- Know your credit score – Checking your score can give you an idea of interest rates to expect before applying.
- Shop around – Compare rates and terms from multiple lenders to find the best financing option.
- Bring a co-signer – Adding a co-signer with good credit can improve your chances and interest rate.
- Consider a loan from your bank – Banks may be more flexible if you have an existing relationship and assets with them.
While interest rates will likely be higher than for borrowers with good credit, taking the right steps can help ensure you secure affordable monthly payments.
What Interest Rates Can You Expect?
Interest rates on auto loans for borrowers with recent bankruptcy on their record tend to be quite high compared to standard rates. Here’s an overview of what to expect:
- Prime borrowers may see rates of 4-6%
- Subprime borrowers with poor credit pay 10-20% typically
- With bankruptcy, plan for rates of 15-25% or higher
- Down payment, income, and other factors impact rates too
The lowest rates go to borrowers with excellent credit. Subprime lenders offer higher rates for bad credit. But bankruptcy and foreclosure applicants often get the steepest rates due to the increased risk.
While the high interest rate may be discouraging, it’s important to consider the total monthly payment and whether it fits your budget rather than just the rate. A longer loan term can help keep payments affordable on a higher rate loan.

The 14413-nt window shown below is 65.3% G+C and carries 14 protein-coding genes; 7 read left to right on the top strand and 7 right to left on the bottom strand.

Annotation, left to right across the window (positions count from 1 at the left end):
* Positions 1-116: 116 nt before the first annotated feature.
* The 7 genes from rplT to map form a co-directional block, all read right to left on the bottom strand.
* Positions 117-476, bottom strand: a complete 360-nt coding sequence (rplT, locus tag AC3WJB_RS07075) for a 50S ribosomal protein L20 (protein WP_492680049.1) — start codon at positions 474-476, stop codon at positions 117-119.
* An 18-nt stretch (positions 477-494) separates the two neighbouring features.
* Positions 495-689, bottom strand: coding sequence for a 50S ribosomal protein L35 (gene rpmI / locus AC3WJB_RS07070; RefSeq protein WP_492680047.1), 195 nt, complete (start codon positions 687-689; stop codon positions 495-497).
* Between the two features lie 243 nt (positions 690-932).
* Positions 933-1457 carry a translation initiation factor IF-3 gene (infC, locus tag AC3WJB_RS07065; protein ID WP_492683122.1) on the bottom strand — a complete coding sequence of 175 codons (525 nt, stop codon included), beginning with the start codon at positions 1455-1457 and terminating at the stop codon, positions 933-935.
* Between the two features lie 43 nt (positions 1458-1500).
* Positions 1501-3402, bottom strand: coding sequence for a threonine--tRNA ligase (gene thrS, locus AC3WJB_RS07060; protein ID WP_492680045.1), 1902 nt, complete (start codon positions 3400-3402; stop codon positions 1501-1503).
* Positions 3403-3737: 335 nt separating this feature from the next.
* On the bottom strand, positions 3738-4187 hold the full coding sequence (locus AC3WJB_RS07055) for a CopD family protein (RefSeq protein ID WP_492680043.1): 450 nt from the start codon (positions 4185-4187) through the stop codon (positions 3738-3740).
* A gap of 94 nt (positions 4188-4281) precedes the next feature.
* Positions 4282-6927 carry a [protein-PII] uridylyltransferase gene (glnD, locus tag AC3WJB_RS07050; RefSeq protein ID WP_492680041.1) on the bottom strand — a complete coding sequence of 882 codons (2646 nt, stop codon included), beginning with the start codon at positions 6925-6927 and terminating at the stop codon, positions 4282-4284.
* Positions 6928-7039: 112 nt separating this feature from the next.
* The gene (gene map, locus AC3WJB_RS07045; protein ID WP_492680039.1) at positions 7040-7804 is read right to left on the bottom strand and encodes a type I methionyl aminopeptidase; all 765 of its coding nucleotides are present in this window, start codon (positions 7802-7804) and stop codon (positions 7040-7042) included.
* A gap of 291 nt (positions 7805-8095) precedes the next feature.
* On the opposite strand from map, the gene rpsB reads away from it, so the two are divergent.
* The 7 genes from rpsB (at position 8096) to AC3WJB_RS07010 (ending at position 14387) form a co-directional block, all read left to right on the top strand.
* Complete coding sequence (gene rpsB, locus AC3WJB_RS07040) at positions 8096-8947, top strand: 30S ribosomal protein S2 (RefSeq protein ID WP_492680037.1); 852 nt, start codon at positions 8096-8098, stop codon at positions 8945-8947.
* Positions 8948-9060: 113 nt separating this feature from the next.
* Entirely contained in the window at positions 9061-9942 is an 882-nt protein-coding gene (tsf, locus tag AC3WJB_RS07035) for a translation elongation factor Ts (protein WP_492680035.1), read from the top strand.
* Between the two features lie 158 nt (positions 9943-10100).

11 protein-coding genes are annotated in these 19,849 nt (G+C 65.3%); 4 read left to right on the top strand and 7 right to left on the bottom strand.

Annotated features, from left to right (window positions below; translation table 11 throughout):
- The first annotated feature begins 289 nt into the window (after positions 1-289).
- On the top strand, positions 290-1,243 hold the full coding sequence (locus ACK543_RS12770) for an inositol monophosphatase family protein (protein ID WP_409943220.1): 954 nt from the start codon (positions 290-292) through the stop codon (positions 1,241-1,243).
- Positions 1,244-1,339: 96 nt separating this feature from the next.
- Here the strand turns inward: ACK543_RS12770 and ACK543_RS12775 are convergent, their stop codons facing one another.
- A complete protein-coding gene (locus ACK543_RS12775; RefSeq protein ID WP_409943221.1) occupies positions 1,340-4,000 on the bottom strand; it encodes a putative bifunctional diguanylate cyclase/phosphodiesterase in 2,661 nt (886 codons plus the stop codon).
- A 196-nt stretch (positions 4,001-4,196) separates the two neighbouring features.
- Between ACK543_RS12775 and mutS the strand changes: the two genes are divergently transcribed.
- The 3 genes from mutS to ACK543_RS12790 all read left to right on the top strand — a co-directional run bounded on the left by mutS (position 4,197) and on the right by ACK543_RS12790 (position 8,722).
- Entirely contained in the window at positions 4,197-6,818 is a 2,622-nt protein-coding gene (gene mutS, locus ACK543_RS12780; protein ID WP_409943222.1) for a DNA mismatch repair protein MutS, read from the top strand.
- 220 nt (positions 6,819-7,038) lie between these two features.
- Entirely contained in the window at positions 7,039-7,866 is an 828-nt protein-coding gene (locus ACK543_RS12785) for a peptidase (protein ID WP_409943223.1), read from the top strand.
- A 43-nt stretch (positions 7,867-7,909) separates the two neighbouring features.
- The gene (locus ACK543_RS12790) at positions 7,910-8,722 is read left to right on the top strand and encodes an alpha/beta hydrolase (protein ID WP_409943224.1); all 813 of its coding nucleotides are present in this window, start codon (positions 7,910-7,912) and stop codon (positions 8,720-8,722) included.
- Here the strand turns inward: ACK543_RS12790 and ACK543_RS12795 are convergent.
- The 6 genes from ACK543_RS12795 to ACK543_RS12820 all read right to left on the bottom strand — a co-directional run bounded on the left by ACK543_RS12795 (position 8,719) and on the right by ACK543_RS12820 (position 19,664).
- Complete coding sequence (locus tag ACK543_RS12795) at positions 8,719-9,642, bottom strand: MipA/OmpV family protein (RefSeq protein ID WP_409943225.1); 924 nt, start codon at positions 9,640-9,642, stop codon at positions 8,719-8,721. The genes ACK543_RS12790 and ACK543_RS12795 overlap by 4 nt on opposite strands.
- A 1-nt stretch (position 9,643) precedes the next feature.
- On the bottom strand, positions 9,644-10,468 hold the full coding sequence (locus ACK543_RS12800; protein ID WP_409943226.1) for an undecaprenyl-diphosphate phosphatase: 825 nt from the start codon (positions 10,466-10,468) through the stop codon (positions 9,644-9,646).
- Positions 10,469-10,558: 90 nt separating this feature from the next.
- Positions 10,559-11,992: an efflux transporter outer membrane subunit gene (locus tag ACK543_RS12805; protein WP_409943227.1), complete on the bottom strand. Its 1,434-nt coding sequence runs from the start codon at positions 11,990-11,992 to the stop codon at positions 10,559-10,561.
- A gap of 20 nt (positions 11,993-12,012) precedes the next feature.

Using a Co-Signer to Get Better Rates
One strategy that can open up better auto financing options is to apply with a creditworthy co-signer. Rates are based on the co-signer’s credit score, so finding someone with excellent credit can mean a lower interest rate for you.
Just keep in mind that co-signers share equal responsibility for the loan. If you can’t make payments, it falls on them. That’s a big commitment to ask of someone. Make sure you only co-sign if you can confidently handle the monthly payment.
Buying a Car Before Filing Bankruptcy
You may wonder if you should buy a car before filing for bankruptcy. There are a few things to keep in mind:
- You usually can’t discharge a car loan in Chapter 7 bankruptcy if the vehicle was purchased within 910 days of filing.
- The trustee may require you to surrender the vehicle if it’s determined to be a luxury model.
- If you file Chapter 13 instead, you can keep the car by continuing to make payments.
Talk to your bankruptcy attorney to understand the implications before purchasing. You don’t want to end up surrendering a car you just bought.
Alternatives to Financing a Car Purchase
Given the challenges of getting approved for an auto loan right after bankruptcy, you may want to explore other options for getting a vehicle, such as:
- Buy an inexpensive used car with cash – Save up to pay cash for a used economy car. This avoids financing completely.
- Borrow from family or friends – They may be willing to loan you money for a car at lower rates than a lender.
- Rideshare or take public transportation – Apps like Uber or Lyft can provide transportation without buying a vehicle.
- Look into vehicle donation programs – Some nonprofits provide donated cars to those in need at low cost.
While not always ideal long-term solutions, these options can help bridge the gap until you can get approved for financing. Within a few years of diligent credit rebuilding, an auto loan should become much more attainable.
The Bottom Line
Recovering from the credit score drop after auto loan bankruptcy takes time and effort. While getting approved for another car loan soon after bankruptcy may be challenging and come with higher interest rates, it is certainly possible in many cases. With a diligent approach to credit rebuilding and researching lender options, you can get the transportation you need to get back on the road to financial recovery.